4 min read

Investors 🔥 Up the Stock Market

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The email header with the "For What It's Worth" logo, graphic that includes a hand holding a representation of a blooming flower that has money blooming at the top, and the tagline "Insights to invest in the world you want" underneath it.

The term “retail investors” may conjure images of overflowing Target carts (really, who can resist their dollar section?), but this term means something very specific in the financial world. Basically, it’s a non-professional, individual investor (like you, as opposed to an institution like Vanguard or Fidelity) investing for themself and not an organization. Last month, individual investors poured a record $27.9 billion into the US stock market, showing that this sector is a powerful market force.

But retail investing in ESG is still relatively new. While Morningstar reported in January that money going into US Sustainable Funds in 2020 more than doubled the total for 2019 (and was nearly 10x the total in 2018), it is still early days. Yahoo Finance recently shared a report that shows ESG stocks are still finding their footing with millennials and Gen Z retail investors. Only a quarter of the survey participants reported owning ESG stocks, while 32% said they don't even know what an ESG stock is. Not to worry, as an FWIW reader, you won’t be part of that 32%. We’ve got you covered (your friends too, if you forward this newsletter along, hint hint).

ESG as risk management

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One thing investors never want to wake up to is a breaking news alert that a company they invested in is embroiled in a scandal due to shortsighted management or planning. While we don’t have a crystal ball that will predict every corporate misstep, many banks, insurance companies, and major investors turn to ESG stocks to guard against investment risk. And there is no reason you shouldn’t consider following their lead.

CEOs and companies that apply an ESG-approach throughout their company (not just the parts typically reported on earnings and balance sheets), are in effect making decisions that create resilience against risks that others may not see. These could be reputational, environmental, and/or financial risks. Along these lines, seeing ESG practices as risk management may have prepared some companies to better weather and innovate throughout the pandemic. We can apply this thinking to our own investing journey to protect against some avoidable risks to our investments now and in the future.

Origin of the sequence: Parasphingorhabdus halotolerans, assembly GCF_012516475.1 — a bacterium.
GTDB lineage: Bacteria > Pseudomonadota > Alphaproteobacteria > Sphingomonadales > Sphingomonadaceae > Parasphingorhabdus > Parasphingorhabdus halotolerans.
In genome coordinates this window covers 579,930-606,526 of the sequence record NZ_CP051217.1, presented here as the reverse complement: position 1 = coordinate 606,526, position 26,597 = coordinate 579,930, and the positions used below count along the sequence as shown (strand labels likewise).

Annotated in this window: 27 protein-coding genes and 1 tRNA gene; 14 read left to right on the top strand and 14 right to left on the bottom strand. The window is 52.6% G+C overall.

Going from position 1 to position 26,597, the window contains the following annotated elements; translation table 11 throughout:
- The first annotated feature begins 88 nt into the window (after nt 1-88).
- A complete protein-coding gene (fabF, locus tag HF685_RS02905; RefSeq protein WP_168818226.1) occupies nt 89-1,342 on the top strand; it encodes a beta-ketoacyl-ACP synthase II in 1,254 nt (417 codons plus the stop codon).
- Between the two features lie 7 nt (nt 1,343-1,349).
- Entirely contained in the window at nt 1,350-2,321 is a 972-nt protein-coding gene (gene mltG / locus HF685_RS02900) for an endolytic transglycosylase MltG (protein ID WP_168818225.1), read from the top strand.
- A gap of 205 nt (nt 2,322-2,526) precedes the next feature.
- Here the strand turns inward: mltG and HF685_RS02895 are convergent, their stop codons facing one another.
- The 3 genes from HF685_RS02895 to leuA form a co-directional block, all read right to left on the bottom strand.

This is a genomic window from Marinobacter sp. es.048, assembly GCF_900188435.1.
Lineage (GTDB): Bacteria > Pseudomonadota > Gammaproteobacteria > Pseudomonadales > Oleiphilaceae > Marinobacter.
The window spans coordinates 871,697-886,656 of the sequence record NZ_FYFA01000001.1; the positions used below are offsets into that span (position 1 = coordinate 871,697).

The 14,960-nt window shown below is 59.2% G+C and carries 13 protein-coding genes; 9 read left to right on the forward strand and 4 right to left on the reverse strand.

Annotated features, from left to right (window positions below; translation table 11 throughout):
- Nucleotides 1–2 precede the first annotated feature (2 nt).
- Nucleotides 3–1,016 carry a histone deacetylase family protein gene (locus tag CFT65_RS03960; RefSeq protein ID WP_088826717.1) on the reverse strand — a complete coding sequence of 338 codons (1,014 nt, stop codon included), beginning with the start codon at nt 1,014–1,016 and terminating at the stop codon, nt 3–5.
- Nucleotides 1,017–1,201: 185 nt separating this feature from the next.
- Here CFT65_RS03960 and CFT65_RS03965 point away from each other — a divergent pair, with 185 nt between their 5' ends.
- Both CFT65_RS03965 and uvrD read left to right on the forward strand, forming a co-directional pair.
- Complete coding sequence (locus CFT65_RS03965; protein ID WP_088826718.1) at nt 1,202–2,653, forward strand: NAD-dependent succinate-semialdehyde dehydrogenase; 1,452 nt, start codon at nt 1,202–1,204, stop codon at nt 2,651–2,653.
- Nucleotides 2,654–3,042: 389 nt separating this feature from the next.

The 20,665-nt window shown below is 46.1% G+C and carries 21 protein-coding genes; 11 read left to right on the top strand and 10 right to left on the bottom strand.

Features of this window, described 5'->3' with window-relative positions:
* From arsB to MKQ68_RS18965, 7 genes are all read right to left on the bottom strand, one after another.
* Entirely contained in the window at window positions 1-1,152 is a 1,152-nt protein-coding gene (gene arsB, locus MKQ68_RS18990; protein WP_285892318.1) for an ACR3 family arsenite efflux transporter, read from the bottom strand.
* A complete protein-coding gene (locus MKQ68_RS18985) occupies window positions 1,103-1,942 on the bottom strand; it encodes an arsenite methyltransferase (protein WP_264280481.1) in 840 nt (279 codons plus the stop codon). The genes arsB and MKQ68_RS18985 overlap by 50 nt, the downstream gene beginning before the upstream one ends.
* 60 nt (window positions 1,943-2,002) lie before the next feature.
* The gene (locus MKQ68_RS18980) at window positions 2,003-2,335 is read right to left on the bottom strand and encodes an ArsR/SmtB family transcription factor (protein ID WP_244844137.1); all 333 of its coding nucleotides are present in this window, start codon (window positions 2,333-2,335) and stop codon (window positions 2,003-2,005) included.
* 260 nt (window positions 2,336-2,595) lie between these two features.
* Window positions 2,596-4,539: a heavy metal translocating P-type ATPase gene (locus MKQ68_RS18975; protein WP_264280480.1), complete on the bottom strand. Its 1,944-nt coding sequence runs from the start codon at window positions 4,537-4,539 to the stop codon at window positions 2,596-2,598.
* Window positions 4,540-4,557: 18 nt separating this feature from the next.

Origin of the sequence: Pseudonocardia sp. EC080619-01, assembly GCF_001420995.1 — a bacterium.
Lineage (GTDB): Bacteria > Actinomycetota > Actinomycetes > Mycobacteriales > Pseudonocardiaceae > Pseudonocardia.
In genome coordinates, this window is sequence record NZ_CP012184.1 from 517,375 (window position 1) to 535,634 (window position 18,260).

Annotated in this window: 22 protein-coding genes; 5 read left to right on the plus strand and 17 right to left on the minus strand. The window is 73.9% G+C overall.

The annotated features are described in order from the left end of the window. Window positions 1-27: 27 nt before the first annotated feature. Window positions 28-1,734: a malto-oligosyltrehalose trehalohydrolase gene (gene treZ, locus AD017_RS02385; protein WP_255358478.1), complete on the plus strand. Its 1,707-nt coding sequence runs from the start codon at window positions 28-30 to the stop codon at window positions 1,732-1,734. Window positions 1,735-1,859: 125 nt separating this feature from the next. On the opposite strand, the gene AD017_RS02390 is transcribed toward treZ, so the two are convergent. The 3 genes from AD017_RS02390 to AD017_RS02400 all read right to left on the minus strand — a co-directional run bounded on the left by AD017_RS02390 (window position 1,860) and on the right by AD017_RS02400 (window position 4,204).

Asking for a friend: Social media & sustainable investing

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Q: Is using social media to learn about sustainable investing a good idea?

A: It can be hard to know where to turn for advice when you’re just starting out with investing. While friends and family are still the most likely place many people look to, more and more younger investors are seeking guidance and community on social media. From Facebook groups to Reddit to viral TikToks — learning this way can be fun and accessible, and we certainly understand the allure. And while many media anecdotes about social media’s growing influence have focused on men, research shows that when starting to invest, 78% of affluent Black women and Latinas turned to self-directed educational resources like social media, TV shows, or apps. The appeal is widespread.

Keep in mind, of course, the internet is full of sources spouting advice, so it’s crucial to use a careful and critical eye or consult your financial advisor when choosing who is credible to follow for financial insights. Always do your own research and fact-checking from a variety of online and offline sources, but these platforms can be a great place to find community and learn new things in your journey to invest with impact.

To help you get started, we’ve compiled a list of some of our favorite social media accounts for investing content.

Paying down student loans vs. investing for retirement

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If you’re one of the 45 million Americans with student debt, you may find yourself asking the same question a Smart Money Podcast listener did: is it better to pay down your student debt or put money into a 401(k)?

Like most things in life, the answer isn’t so straightforward. “It's not a question of which one should I do first. It's a question of how can I do all of these things at the same time?” Debt repayment is vital for many reasons — including keeping your credit score healthy — and compound interest, the financial snowball effect, makes it essential to get a jumpstart on saving for retirement as early as possible.

With the pandemic freeze on student loan payments set to expire in October, now is the time to prepare. Listen to this Smart Money Podcast for tips on navigating this balancing act.

Before you go —

What do the Prince of Wales, the Pope, and Greta Thunberg have in common? They’re fired up about cooling the planet. Want to join that list of heavy hitters? Check out the “Carbon Clean 200,” a list of publicly traded companies leading the way in the transition to a clean energy future.